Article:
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ADA Amendments: More Protections for People With Disabilities

ADA Amendments: More Protections for People With Disabilities

Changes to the Americans with Disabilities Act (ADA) will protect more workers from discrimination.

On September 25, 2008, President Bush signed the ADA Amendments Act. This new law strengthens protections provided in the Americans with Disabilities Act (ADA) for people with disabilities. The law overturns several Supreme Court decisions and makes clear Congress's intent that the term "disability" should be interpreted more broadly by employers and courts.

The likely result of the new law, set to go into effect on January 1, 2009, is that more employees will be found to have disabilities and, therefore, be entitled to reasonable accommodations for their disabilities, ;and protection from discrimination by their employers.

Here are some key provisions of the new law:
"Major Life Activities" Expanded

The ADA defines a disability as an impairment that substantially limits a major life activity. The new law says that major bodily functions, such as cell growth and the proper functioning of the immune, brain, and respiratory systems, also count as major life activities.

This focus on the body's internal functions will cover serious conditions which have not yet appeared as outward symptoms. For example, many types of cancer wreak havoc on the body in early stages without substantially limiting the patient's ability to breathe, walk, or work. Impairments like these will now be covered without question; in the past, some courts had found that they were not disabilities.

Impairments Don't Have to Be Active

The new law makes clear that episodic impairments (such as asthma) and diseases in remission (as might be true of cancer) are disabilities if they substantially limit a major life activity when they are active. Many serious, even life-threatening diseases wax and wane in intensity or go into periods of remission. This provision ensures that employees with these types of ailments are protected by the ADA.

Impairments Must Last For More Than Six Months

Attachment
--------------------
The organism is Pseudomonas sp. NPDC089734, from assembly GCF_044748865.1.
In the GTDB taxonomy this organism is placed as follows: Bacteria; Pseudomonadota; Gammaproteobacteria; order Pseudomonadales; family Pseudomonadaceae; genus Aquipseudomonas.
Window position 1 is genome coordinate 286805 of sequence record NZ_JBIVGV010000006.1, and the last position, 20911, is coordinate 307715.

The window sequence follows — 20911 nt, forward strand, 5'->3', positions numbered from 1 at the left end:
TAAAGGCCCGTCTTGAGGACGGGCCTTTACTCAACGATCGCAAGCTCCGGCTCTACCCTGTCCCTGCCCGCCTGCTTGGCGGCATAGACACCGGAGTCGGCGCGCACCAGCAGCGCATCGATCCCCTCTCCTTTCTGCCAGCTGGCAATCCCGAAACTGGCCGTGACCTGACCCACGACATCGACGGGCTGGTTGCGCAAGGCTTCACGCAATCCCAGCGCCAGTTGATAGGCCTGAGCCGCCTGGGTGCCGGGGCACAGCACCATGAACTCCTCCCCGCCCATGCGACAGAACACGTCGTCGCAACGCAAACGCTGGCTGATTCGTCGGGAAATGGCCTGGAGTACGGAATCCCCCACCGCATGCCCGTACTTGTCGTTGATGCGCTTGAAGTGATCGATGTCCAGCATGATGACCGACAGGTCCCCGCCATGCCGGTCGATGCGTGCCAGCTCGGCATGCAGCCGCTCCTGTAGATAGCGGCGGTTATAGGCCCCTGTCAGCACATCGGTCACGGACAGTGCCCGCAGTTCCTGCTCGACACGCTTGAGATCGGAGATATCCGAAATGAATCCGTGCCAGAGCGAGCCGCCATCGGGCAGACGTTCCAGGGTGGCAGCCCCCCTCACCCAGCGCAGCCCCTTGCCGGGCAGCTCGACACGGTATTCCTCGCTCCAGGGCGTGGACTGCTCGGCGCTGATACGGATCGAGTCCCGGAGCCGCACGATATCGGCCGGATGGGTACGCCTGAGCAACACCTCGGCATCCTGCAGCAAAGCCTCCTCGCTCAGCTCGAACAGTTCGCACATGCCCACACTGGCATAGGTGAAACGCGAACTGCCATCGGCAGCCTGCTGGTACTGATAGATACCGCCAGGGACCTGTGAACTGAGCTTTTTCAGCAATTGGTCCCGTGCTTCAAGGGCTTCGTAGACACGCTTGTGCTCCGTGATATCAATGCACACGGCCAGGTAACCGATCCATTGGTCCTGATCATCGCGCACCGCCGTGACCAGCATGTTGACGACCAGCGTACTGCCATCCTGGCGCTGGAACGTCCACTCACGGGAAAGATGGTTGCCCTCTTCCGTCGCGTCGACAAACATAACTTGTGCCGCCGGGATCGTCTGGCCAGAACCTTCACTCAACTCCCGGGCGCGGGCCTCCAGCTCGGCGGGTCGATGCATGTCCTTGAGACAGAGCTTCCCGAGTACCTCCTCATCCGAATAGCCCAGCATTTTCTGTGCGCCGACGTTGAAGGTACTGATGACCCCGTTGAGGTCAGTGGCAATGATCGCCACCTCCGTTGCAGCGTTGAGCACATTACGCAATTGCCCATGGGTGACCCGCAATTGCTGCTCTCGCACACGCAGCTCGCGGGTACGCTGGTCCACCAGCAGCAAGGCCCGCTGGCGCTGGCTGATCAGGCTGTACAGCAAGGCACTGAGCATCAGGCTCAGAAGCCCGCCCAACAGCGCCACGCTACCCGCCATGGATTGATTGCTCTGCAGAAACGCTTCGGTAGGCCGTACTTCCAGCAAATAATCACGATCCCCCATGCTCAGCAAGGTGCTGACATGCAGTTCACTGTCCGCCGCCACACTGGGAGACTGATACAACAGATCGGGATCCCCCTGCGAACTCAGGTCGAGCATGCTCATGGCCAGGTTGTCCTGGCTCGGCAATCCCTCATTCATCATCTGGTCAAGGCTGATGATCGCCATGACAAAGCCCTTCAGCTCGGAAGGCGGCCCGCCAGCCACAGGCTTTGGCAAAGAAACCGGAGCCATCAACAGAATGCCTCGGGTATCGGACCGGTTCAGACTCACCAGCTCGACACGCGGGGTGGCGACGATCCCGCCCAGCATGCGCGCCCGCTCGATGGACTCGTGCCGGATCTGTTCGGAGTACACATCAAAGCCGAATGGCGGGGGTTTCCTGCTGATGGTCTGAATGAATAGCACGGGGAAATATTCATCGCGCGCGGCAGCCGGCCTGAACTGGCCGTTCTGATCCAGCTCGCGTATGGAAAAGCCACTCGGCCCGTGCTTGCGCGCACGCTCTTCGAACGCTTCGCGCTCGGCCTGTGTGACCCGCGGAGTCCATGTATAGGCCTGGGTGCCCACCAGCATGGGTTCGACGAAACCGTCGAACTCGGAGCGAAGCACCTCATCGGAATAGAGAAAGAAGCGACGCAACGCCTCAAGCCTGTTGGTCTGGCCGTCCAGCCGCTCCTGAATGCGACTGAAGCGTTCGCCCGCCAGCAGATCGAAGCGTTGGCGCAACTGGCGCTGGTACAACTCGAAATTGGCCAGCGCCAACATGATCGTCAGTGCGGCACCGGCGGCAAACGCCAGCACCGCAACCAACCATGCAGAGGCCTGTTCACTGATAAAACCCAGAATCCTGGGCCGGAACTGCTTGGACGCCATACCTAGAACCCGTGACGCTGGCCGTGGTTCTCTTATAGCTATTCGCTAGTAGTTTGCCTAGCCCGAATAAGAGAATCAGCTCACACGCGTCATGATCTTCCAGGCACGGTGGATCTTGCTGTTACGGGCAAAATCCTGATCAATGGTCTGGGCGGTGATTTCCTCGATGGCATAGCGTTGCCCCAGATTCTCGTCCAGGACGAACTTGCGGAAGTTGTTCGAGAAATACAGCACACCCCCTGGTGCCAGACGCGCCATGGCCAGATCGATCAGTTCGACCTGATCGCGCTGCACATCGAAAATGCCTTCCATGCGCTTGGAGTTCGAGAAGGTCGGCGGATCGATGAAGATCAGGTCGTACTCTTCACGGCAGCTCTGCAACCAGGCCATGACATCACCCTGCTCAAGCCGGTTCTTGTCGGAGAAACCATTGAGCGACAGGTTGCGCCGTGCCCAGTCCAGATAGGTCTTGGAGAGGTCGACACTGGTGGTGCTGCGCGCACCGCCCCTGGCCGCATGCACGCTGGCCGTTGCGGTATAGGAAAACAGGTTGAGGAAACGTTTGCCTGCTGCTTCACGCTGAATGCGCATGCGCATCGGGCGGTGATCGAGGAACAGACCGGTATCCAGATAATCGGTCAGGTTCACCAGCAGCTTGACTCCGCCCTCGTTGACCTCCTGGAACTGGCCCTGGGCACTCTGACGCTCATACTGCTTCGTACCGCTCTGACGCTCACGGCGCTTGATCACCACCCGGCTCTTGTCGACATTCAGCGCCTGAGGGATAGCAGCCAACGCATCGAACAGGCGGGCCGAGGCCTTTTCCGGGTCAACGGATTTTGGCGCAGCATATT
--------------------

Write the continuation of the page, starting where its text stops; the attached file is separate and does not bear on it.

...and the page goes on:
The ADA has always provided that temporary impairments, such as a broken arm, are not disabilities. The new law puts a time limit on this definition: An impairment that lasts for six months or less is defined as "transitory," and does not qualify as a disability under the law.

Corrective Measures Cannot be Considered

Previously, the Supreme Court and many lower courts ruled that corrective measures (such as drug treatments or assistive devices) could be considered when determining if an employee's condition limited his or her life activities. As a result, employees who controlled their diseases with medication and other treatments were found not to have a disability.

The new law clarifies that, except for ordinary prescription glasses and contact lenses, the corrective measures an employee uses may not be considered in determining whether the employee has a disability.

Clarification of Protections For Those "Regarded As" Having a Disability

The ADA protects not only those who have a disability, but also those who have a history of disability and those whose employers perceive them as having a disability. This last category was intended to protect employees from discrimination based on stereotypes or negative assumptions about their disability (for example, that everyone with a mental illness is dangerous, or that someone with a limp won't be able to do a job that requires walking).

In the past, courts have applied different standards to employees seeking to prove these claims. The new law clarifies that an employee needs to show only that the employer regarded him or her as having a physical or mental impairment, not that the employer further believed that impairment substantially limited a major life activity. The law also clarifies that an employee who is making only a "regarded as" claim is not entitled to a reasonable accommodation.

What Does This All Mean?

It remains to be seen exactly how these changes will play out in workplaces and courts, but one thing's clear: More employees will enjoy the protections of the ADA once the new law goes into effect.

To learn more about the federal laws that apply to the workplace, get The Essential Guide to Federal Employment Laws, by Lisa Guerin, J.D. & Attorney Amy DelPo (Nolo). For information on laws that protect employees from discrimination in the workplace, get Your Rights in the Workplace, by Barbara Kate Repa, J.D. (Nolo).

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